Dr Domicele Jonauskaite is an experimental colour psychologist, studying cognitive and affective connotations of colour. Her studies are based on scientifically valid approaches, which allows her to validate or debunk myths in colour psychology. More recently, she has expanded her research to aesthetics and art. Domicele is currently based at the University of Vienna in Austria. Previously, she obtained a PhD degree in Psychology from the University of Lausanne, Switzerland. Her research positions have been supported by two career fellowship grants from the Swiss National Science Foundation. Together with Christine Mohr, Déborah Epicoco, and Nele Dael, they have founded the Colour Experience platform (https://www.colourexperience.ch/) designed to disseminate scientifically
validated empirical research on psychological effects of colour. She is also co-authoring blog posts for Psychology Today (www.psychologytoday.com/us/blog/color-psychology).
Colournostics – A practical approach to coaching
Mary Ashby-Green, Thelma van der Werff and Jeannette Hanenburg
Colournostics is a unique self-empowerment tool that combines Neuro-Linguistic Programming (NLP) and the psychology of colour. By choosing colour, the method removes the blockages from the subconscious mind and enables to articulate one’s concerns, identify the barriers that prevent from overcoming them, visualise how one feels if problems were solved, and empower with a plan to get to that point. Colournostics is developed in such a way that clients (and/or oneself) can leave behind long-lasting patterns, get clear insight and answers so that a positive change can take place.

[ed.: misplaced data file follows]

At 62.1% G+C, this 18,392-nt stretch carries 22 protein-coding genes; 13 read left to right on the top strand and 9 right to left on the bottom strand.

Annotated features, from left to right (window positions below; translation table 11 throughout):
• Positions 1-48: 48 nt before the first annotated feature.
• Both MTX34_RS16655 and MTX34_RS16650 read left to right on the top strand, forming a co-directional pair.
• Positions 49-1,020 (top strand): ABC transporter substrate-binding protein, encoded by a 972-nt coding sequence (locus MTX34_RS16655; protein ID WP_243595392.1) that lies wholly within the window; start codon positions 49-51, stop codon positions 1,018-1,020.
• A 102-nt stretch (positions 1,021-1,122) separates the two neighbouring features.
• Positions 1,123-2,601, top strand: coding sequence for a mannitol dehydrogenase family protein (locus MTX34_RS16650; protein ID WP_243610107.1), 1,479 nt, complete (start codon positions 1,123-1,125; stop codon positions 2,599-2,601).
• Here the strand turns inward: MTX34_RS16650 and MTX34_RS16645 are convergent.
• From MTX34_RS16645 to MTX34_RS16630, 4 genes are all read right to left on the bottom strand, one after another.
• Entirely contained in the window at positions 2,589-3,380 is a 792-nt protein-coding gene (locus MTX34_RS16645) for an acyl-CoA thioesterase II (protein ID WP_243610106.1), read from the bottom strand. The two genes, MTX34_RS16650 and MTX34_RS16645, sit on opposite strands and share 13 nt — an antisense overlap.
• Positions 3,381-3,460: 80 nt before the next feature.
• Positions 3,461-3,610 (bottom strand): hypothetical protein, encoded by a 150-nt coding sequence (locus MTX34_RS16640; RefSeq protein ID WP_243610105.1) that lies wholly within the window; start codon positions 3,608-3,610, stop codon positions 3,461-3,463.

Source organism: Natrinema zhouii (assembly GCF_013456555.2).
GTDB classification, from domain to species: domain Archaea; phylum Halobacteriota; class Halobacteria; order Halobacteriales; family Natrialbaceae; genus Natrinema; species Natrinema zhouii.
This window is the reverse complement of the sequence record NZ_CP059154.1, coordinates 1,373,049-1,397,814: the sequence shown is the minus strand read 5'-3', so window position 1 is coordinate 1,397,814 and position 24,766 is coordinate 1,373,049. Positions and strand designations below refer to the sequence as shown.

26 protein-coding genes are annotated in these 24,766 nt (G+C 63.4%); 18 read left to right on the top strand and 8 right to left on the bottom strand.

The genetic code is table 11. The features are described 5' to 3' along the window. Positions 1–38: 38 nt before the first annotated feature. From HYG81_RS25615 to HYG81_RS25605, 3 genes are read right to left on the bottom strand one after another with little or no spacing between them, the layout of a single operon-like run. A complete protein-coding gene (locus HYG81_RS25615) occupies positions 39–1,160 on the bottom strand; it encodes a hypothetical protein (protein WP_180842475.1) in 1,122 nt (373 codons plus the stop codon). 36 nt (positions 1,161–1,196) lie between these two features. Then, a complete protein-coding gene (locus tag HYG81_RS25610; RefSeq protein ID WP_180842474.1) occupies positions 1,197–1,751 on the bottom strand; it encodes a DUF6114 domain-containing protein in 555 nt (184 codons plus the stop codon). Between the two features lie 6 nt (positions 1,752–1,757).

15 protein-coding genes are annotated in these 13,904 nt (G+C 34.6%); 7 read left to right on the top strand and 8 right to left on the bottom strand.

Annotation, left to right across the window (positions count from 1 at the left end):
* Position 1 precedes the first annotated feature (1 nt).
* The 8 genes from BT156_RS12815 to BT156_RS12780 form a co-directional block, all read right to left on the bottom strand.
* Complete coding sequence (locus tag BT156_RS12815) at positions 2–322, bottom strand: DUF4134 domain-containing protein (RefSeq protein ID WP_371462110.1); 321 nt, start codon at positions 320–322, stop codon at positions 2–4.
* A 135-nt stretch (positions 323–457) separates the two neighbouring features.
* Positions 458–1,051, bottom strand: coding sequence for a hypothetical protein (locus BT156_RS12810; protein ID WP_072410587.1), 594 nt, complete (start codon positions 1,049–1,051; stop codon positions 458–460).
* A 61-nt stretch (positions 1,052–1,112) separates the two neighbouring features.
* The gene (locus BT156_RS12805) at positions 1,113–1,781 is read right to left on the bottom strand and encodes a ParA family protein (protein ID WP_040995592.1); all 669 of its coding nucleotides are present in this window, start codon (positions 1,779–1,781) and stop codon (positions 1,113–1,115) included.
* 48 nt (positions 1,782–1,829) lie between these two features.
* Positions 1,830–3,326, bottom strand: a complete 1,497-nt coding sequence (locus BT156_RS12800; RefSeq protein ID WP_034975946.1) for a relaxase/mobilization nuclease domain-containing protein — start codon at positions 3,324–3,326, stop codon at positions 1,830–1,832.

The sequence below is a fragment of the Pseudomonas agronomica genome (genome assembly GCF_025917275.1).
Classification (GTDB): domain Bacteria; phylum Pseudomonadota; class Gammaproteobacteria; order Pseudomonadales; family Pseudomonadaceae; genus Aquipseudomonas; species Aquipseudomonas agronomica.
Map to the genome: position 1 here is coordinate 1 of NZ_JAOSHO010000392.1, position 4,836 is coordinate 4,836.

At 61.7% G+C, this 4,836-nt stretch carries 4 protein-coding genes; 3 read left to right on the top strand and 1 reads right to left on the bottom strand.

Colournostics integrate seamlessly with other coaching methods. The development of this method, by Thelma van der Werff and Mary Ashby-Green, took 5 years and is tested with thousands of people, after which it is designed in the colourful ‘process board’ and was released in January 2018. Since March 2020, Jeannette Hanenburg joined the team and together the Colournostics method is extended with an online course and a community platform.
Simple, practical & easy-to-use
Much like a board game in design, Colournostics, in reality, is a platform that enables one to
literally lay one’s problems out on the table, by following the step-by-step process, to release
the subconscious thoughts, feelings and beliefs that are holding one back, so to develop a
Mary Ashby-Green is a Master Practitioner in Neuro Linguistic Programming (NLP), a ‘the Journey’ practitioner and holds a B.A in English, Education Psychology. She finds the psychology of colour invaluable in her busy private practice working with children and adults.
Her experience in identifying and solving underlying issues of clients’ problems comes from her years as a teacher and principal specialising in children with dyslexia, learning difficulties and behavioural challenges. She created the Magic Spelling Mat Program and trained teachers in New Zealand, Namibia, UK and Dubai.
Thelma van der Werff is an author of 6 books and president of the International Light Association. Thelma created her Colour Comfort Method from her desire to make the psychology of colour part of everyday life. She analyses the colours people commonly wear and use to reveal their hidden talents and potential, while identifying and reprogramming unwanted behaviour, thought patterns and feelings. She has developed an online course about the psychology of colour, and regularly speaks at events, where people are constantly amazed with the accuracy of the information that their colour choices reveal.
Jeannette Hanenburg is founder of the ColourProfessionals institute in Antwerp, Belgium. A training centre for colour specialists, with a diverse offer of courses and training in the field of colour. Jeannette
is a member of the scientific international organization AIC-color and member of 4 international study groups: Color Education, Environmental Color Design, Colour Language and the study group on Art & Design. She is board member of the International Light Association and Co-founder and president of the Interdisciplinary Colour Association Belgium. She engages in the Art-classes of underprivileged children in Florianopolis, Brazil and since 2020 her work is extended by Co-developing the Colounostics online course and community.